On May 31, 2018, the Hearing Board issued its Opinion and Decision Imposing Sanctions under Colo. R. Civ. P. 251.19(b) (Doc. # 52-2 at 1) to which Plaintiff filed a Colo. R. Civ. P. 59 Post-Trial Motion (Doc. # 52-6). In Plaintiff’s Post-Trial Motion, he raised previously asserted defenses, including his steadfast objection to the OARC’s jurisdiction over him. (Id.) The Hearing Board denied Plaintiff’s Post-Trial Motion as to his substantive challenges but granted Plaintiff’s request to strike two sentences. (Doc. # 52-7.) On June 20, 2018, the Hearing Board issued an Amended Opinion and Decision (“Amended Opinion”). (Doc. # 52-2 at 1 n.1); People v. Ziankovich, 433 P.3d 640 (Colo. O.P.D.J. 2018).

         The underlying substantive analysis of the Hearing Board’s initial opinion was unchanged in its Amended Opinion. (Doc. # 52-2 at 1.) The Hearing Board determined that Plaintiff was guilty of violating several Colorado Rules of Professional Conduct and suspended him from practicing law in Colorado for one year and one day, with three months to be served, and the remainder stayed upon the successful completion of a two-year probation period, subject to certain conditions. (Id. at 21–23.) The Hearing Board rejected Plaintiff’s defenses, including his challenge to jurisdiction and argument that the disciplinary action violated the Commerce Clause and his due process, constitutional, and statutory rights. (Id. at 12–15.)

         On July 9, 2018, Plaintiff appealed the Hearing Board’s decision to the Colorado Supreme Court (Doc. # 52-4 at 16), and, on October 28, 2018, Plaintiff filed his Opening Brief (id. at 1). In his Opening Brief, Plaintiff raised his previously asserted objection to the OARC’s jurisdiction to discipline him and that such disciplinary action constituted a violation of due process of law. (Id. at 9.) On February 1, 2019, the Colorado Supreme Court issued an Order and Mandate affirming the Hearing Board’s Amended Opinion. (Doc. # 52-3.)[3]


         After Defendants initiated the State Disciplinary Action against Plaintiff, Plaintiff commenced this federal action pro se on August 24, 2017 (“Federal Action”). (Doc. # 1.) Plaintiff sought declaratory judgment that Defendants did not have jurisdiction to initiate the State Disciplinary Action against him because he has never been licensed to practice law by Colorado and does not practice before Colorado state courts or agencies, rather, he practices federal immigration law in the federal courts in Colorado. (Id.); see also (Doc. # 14-1.)

         On August 31, 2017, Plaintiff filed his first Motion for TRO. (Doc. # 5.) The Court referred the motion to Magistrate Judge Wang on September 6, 2017. (Doc. # 9.) Magistrate Judge Wang issued an Order to Show Cause, directing Plaintiff to explain why his case should not be dismissed for lack of subject matter jurisdiction. (Doc. # 11.) Plaintiff then filed his first Amended Complaint on September 10, 2017, which Magistrate Judge Wang understood to be his Response to the Order to Show Cause. See (Doc. # 12.) The Amended Complaint suggests that Plaintiff invokes the Court’s federal question jurisdiction under 28 U.S.C. § 1331, and that Plaintiff asserts claims against Defendants pursuant to 42 U.S.C. § 1983 for violations of his First, Fifth, and Fourteenth Amendment rights, as well as a claim for violations of the Commerce Clause. (Id.) Plaintiff seeks declaratory relief and attorney fees. (Id.) Magistrate Judge Wang recommended that Plaintiff’s first Motion for TRO be denied as moot in light of Plaintiff’s Amended Complaint and discharged the Order to Show Cause on September 12, 2017. (Doc. # 13.) This Court affirmed and adopted that recommendation on October 5, 2017. (Doc. # 20.)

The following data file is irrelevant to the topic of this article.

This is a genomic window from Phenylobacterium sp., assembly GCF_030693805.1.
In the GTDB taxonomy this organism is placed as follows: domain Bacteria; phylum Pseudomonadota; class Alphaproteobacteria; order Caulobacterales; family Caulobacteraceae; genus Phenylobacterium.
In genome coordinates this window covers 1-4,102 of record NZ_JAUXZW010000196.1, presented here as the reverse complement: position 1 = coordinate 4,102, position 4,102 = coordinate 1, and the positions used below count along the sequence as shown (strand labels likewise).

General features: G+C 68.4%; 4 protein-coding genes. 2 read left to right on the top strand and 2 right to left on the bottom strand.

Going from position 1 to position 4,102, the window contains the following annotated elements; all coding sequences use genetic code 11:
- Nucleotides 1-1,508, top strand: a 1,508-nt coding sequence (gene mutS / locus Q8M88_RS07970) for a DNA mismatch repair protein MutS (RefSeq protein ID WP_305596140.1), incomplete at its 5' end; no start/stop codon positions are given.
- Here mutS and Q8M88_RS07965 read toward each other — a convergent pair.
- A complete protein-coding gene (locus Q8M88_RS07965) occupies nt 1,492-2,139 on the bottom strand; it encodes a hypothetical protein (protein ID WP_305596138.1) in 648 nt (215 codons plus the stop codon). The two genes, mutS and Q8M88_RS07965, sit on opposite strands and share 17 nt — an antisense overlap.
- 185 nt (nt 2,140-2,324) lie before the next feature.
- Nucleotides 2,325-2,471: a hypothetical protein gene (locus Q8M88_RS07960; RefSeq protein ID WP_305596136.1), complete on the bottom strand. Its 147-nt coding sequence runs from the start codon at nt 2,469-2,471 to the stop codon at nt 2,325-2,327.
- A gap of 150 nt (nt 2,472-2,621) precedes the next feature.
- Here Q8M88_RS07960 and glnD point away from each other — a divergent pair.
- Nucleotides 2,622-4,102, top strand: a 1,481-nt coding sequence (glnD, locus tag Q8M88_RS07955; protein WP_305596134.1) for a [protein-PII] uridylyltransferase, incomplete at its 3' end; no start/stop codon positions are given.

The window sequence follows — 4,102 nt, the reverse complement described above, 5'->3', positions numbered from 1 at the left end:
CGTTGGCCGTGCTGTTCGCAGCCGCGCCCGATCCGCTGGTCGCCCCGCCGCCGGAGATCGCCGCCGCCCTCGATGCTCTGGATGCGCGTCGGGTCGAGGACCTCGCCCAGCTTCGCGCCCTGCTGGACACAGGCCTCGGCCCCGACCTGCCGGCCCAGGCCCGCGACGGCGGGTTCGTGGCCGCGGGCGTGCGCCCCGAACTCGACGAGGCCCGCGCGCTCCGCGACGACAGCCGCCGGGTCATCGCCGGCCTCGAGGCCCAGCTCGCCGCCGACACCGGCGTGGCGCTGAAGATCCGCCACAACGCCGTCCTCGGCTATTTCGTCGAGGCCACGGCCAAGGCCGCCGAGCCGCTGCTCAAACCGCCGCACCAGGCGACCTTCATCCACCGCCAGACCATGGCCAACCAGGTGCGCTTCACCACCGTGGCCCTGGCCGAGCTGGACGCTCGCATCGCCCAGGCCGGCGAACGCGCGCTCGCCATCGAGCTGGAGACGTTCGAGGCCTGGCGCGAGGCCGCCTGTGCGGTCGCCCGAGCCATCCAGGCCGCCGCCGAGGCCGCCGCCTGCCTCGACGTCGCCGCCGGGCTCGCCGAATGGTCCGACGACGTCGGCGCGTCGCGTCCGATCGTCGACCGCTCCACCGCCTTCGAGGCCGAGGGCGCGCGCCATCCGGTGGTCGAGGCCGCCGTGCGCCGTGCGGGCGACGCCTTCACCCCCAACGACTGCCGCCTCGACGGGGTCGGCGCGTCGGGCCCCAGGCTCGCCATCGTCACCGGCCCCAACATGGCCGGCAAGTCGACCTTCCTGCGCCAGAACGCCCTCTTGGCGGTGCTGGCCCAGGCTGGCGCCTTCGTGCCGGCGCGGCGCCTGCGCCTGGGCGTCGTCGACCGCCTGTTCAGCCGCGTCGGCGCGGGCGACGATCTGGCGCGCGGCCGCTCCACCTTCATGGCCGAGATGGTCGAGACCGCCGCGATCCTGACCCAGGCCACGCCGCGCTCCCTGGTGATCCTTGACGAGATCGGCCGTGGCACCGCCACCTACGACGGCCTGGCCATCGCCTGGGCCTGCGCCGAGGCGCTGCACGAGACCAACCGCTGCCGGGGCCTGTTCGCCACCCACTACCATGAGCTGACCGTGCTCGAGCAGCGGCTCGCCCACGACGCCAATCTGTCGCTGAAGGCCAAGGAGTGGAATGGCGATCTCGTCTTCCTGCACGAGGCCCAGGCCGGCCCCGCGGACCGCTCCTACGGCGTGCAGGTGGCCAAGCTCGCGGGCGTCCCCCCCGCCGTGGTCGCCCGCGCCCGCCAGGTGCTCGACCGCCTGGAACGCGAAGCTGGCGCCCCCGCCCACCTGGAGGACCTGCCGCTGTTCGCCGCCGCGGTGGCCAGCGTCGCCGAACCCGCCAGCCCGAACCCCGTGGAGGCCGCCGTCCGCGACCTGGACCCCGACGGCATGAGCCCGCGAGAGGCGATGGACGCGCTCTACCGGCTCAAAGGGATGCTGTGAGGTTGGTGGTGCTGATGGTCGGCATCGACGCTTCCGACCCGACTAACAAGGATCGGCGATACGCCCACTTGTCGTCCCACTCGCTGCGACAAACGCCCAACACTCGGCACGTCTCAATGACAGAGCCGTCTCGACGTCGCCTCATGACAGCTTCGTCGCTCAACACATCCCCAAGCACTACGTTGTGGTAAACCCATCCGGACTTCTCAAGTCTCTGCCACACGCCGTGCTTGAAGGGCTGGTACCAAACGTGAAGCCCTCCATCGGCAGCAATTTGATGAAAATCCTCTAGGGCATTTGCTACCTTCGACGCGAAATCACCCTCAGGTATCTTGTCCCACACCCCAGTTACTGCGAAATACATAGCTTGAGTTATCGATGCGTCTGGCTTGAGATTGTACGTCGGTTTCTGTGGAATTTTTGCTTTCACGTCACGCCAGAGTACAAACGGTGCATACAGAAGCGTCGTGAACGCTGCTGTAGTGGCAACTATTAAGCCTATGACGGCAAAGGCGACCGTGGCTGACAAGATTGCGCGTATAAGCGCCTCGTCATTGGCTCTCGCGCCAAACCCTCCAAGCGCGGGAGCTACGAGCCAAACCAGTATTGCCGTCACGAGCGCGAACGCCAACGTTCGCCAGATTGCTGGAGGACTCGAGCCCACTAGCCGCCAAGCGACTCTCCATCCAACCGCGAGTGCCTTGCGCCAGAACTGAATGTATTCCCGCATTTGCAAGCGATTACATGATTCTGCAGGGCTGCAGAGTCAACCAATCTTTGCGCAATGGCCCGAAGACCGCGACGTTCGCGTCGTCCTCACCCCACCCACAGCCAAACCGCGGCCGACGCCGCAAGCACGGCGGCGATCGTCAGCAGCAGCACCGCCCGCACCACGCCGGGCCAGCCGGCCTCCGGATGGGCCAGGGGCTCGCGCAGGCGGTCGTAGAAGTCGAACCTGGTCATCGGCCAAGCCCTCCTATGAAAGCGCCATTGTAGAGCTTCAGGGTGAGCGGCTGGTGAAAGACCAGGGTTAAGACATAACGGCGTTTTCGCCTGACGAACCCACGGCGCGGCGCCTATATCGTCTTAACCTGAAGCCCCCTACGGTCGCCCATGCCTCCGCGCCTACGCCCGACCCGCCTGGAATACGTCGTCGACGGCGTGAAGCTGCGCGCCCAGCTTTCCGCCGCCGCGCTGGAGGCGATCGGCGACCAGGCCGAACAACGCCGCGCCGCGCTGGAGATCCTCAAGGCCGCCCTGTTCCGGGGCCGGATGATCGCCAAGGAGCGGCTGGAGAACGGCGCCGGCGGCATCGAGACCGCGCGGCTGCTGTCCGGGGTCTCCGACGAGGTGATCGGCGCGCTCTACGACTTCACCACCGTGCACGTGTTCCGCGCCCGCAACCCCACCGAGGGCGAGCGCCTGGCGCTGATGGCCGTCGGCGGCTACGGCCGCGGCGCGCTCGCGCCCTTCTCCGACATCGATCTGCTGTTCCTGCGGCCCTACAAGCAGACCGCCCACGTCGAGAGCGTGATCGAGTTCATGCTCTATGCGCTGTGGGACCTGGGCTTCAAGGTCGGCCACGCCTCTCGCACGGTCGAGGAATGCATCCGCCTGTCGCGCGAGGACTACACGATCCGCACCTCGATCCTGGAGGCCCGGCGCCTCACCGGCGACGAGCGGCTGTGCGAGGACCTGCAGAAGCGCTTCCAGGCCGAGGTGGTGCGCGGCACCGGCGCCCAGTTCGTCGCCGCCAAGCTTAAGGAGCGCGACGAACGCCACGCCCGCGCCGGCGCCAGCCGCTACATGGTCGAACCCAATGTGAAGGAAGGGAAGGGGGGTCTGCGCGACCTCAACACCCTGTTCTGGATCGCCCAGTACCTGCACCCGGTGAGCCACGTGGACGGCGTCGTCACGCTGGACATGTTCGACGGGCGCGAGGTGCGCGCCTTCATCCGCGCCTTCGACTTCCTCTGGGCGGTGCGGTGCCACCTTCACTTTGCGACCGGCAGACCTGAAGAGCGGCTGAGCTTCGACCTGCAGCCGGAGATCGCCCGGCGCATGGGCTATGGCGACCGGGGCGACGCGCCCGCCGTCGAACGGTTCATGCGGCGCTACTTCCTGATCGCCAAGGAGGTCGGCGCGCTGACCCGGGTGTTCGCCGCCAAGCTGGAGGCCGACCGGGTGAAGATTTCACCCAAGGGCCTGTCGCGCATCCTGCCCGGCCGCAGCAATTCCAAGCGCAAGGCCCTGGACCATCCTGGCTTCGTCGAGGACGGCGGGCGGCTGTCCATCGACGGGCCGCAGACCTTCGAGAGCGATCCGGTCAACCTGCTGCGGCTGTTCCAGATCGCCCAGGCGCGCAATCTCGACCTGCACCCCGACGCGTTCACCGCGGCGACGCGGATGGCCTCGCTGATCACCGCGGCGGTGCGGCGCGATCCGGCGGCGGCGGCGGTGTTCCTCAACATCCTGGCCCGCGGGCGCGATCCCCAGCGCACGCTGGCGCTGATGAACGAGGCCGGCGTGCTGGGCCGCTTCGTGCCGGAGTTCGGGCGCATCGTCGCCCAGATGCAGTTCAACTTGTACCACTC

Plaintiff filed a second Motion for TRO, which is identical to his first motion, on September 14, 2017. (Doc. # 14.) The Court referred the motion to Magistrate Judge Wang. (Doc. # 15.) While that second Motion for TRO was pending, Defendants moved to dismiss the case pursuant to Fed.R.Civ.P. 12(b)(1) and 12(b)(6) on September 25, 2017. (Doc. # 18.) Defendants argued that the Court should dismiss the case under Rule 12(b)(1) for lack of subject matter jurisdiction because the requirements of the Younger abstention doctrine were satisfied. (Id.) Plaintiff did not timely respond to Defendant’s motion to dismiss. Defendants responded to Plaintiff’s second Motion for TRO on October 5, 2017. (Doc. # 19.) On October 5, 2017, Magistrate Judge Wang recommended that Plaintiff’s second Motion for TRO (Doc. # 14) be denied without prejudice and that Plaintiff’s Amended Complaint (Doc. # 12) be dismissed without prejudice pursuant to abstention doctrine set forth in Younger v. Harris, 401 U.S. 37 (1971). (Doc. # 21.) On October 21, 2017, the Court adopted and affirmed that recommendation and dismissed Plaintiff’s action without prejudice. (Doc. # 23.)

         On January 8, 2018, Plaintiff appealed the Court’s dismissal to the United States Court of Appeals for the Tenth Circuit. (Doc. # 30.) On December 26, 2018, the Tenth Circuit reversed and remanded the Court’s dismissal of Plaintiff’s Amended Complaint given that the State Disciplinary Action had concluded. (Doc. # 36.) The Tenth Circuit issued its mandate on January 23, 2019. (Doc. # 49.) On that same day, Plaintiff filed his fourth[4] Motion for TRO (Doc. # 48), which the Magistrate Judge recommended be denied. (Doc. # 59.)